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Post-Gathafi Libya

CHALLENGES that Libya faces after the death of Colonel Muammar Abu Minyar al-Gathafi are enormous and numerous. A country of only 6.6 million, but with a land area of 1,759,540 square kilometres, almost twice the size of Nigeria, will be prone to security issues along its borders with Algeria, Chad, Egypt, Niger, Sudan and Tunisia — areas that are perpetually under control of some armed militias.

Gathafi was often accused of arming those armies. More challenges would result from building a new Libyan army. Effectively, Libya does not have a national army today. Most of those who should pass for the national army fought on the side of Gathafi, they would need to be re-absorbed into a new army. The over-whelming presence of foreign troops, who participated in wars against Gathafi would be another hot issue soon.

These would be as demanding as retrieving the thousands of sophisticated weaponry in private hands. The National Transition Council, NTC, has no effective control over the fighters. An early sign of this weakness showed in the announcement of Gathafi’s death. The NTC pieced together information from what it was told by fighters, who appeared to have acted on their own initiative. Can it disarm them?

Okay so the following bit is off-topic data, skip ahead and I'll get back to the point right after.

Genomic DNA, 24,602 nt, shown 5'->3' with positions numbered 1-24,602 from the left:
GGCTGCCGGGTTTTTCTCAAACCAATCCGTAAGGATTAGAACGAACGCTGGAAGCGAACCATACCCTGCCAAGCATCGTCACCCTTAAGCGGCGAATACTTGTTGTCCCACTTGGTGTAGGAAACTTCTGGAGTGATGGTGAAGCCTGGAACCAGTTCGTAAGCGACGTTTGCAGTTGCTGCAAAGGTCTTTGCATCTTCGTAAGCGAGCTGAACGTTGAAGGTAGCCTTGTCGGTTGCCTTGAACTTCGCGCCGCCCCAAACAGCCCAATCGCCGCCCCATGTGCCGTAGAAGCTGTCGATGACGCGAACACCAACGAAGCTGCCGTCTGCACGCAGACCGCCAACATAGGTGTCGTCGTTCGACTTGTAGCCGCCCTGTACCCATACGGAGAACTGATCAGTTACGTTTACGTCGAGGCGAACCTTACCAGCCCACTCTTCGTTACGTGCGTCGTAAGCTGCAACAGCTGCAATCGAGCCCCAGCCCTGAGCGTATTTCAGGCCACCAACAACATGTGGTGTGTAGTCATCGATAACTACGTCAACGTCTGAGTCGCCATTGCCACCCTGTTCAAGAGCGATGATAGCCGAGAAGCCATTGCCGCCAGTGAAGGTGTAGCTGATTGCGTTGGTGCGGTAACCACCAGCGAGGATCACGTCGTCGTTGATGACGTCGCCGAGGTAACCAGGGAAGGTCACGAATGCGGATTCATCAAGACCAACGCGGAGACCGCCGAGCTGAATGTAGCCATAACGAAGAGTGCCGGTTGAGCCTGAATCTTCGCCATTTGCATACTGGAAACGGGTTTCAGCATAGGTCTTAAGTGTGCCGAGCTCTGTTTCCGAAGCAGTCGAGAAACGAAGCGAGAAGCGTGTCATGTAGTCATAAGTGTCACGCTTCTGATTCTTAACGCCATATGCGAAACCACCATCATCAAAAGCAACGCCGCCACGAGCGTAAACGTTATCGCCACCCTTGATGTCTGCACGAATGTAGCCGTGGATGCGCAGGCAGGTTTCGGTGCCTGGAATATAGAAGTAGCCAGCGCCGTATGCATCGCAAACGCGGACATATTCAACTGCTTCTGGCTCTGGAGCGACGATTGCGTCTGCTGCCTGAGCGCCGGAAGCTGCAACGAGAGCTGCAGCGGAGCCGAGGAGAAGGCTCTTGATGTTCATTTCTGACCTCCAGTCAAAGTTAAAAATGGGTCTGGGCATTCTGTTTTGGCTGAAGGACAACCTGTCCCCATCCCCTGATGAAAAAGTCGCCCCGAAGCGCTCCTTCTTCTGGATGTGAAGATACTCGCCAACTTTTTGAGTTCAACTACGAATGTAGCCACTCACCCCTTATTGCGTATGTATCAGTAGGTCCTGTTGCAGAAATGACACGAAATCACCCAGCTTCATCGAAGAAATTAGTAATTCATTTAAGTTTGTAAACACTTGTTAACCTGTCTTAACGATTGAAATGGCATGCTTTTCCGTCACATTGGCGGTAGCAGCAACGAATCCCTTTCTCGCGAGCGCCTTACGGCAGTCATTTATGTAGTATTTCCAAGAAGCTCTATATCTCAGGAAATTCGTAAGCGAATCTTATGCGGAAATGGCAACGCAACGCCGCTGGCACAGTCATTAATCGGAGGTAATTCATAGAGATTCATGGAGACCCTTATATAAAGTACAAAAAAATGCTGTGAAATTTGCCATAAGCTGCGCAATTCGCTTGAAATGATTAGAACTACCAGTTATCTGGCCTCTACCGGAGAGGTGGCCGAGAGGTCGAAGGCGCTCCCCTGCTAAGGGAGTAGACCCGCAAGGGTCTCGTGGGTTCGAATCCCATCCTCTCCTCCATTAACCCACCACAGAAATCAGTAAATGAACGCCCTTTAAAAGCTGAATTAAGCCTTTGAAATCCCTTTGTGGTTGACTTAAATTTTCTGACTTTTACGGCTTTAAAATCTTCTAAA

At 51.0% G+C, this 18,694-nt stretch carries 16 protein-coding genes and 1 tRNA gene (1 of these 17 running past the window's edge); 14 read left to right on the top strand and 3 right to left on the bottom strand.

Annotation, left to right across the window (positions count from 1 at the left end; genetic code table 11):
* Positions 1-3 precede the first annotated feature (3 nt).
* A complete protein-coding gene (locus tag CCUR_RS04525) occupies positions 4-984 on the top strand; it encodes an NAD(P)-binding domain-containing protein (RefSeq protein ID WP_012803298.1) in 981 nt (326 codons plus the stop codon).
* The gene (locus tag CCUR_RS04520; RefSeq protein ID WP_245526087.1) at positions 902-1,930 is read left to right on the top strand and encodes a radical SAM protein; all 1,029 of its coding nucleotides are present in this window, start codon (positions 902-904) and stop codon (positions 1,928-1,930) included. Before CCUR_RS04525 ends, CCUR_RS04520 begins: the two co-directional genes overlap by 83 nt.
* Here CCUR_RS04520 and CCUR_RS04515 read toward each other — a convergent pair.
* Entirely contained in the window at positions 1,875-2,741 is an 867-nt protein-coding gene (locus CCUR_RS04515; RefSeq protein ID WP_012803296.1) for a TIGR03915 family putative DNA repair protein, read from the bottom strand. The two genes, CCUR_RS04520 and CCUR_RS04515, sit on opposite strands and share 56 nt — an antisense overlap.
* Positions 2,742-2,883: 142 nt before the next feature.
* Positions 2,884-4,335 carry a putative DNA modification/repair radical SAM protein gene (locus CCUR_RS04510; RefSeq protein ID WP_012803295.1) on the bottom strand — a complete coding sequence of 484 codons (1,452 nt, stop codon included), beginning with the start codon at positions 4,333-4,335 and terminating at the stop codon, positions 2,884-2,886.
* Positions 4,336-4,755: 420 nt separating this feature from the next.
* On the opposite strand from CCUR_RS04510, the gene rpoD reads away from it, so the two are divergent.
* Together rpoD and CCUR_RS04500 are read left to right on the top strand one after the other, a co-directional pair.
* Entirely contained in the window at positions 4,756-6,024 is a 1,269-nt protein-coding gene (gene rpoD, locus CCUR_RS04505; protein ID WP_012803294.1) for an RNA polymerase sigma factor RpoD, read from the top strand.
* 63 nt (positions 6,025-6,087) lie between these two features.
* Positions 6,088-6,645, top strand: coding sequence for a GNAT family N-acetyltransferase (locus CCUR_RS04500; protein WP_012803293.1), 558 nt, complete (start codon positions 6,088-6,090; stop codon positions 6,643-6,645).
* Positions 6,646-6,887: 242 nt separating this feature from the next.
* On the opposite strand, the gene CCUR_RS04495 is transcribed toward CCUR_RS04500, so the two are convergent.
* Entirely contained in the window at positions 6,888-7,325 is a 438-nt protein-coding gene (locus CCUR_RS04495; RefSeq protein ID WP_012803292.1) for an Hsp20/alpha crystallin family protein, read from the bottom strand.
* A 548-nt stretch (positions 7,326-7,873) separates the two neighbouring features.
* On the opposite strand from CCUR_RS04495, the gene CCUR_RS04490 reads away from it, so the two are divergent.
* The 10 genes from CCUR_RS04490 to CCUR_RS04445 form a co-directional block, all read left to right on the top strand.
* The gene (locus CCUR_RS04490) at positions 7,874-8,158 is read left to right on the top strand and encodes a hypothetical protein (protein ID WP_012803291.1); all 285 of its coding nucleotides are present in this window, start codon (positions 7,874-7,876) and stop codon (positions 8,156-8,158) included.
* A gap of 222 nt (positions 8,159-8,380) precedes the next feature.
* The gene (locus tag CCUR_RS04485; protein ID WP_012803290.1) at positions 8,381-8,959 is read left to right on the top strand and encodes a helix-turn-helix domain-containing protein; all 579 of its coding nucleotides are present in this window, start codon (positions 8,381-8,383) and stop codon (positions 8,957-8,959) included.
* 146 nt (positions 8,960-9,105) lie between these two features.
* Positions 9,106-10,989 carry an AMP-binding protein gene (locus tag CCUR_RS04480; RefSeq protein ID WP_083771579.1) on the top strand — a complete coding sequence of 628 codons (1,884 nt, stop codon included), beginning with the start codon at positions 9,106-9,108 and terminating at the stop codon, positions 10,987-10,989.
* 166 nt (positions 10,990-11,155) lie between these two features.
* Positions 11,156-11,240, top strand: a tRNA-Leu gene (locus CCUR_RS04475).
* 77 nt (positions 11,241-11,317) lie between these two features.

It will take years to get the country working. Damage to oil facilities would deny Libya much needed resources and could even push up the global price of oil. More work would be required to restore infrastructure that aided the country’s listing as 53rd in the 2010 human development index. Nigeria was ranked 142nd on the same list.

Libyans have a lot of catching up to do. There has never been an elected government in Libya. Elections are slated for June 2012 — Libyans know nothing about democratic governance. The primitiveness dictatorship promotes would be evident in the discoveries Libyans will make about their backwardness in democracy.

The events in Libya present another opportunity to sweep the African landscape and its lengthening list of dictators, who are becoming mentors to even elected governments. The latest appendage to democracy is the prospects of seizing power after gaining it through elections.

Robert Gabriel Mugabe, 86, has ruined Zimbabwe since its independence 30 years ago. Like Gathafi, he has obliterated the opposition and diminished Zimbabwe’s chances of ever making progress in the next three decades.

Other African dictators, who are making no efforts to loosen their grip are Cameroon’s Paul Biya, 79, and in office since 1981, Pedro Verona Rodrigues Pires, Cape Verde (77), who became President 20 years ago, but had been Prime Minister for 17 years, Sudan’s Omar al-Bashir (67) and in office for 22 years. Yoweri Museveni of Uganda, at 67, has ruled his country for 24 years since its independence 39 years ago.

Those clinging to power include Angola’s Eduardo Dos Santos, 72, and in power for 34 years; President Teodoro Obiang Nguema in power since August 1979 after executing his uncle, Macias Nguema. Burkina Faso’s Blaise Compoare, 24 years, Amadou Toumani Toure (63) of Mali and Idriss Deby Itno (60) of the Republic of Chad, 22 years each are in the expanding list.

Dictators in Africa are too far gone in their loss of touch with reality. Gathafi’s fall would only make them more oppressive as they wait for their own fall.


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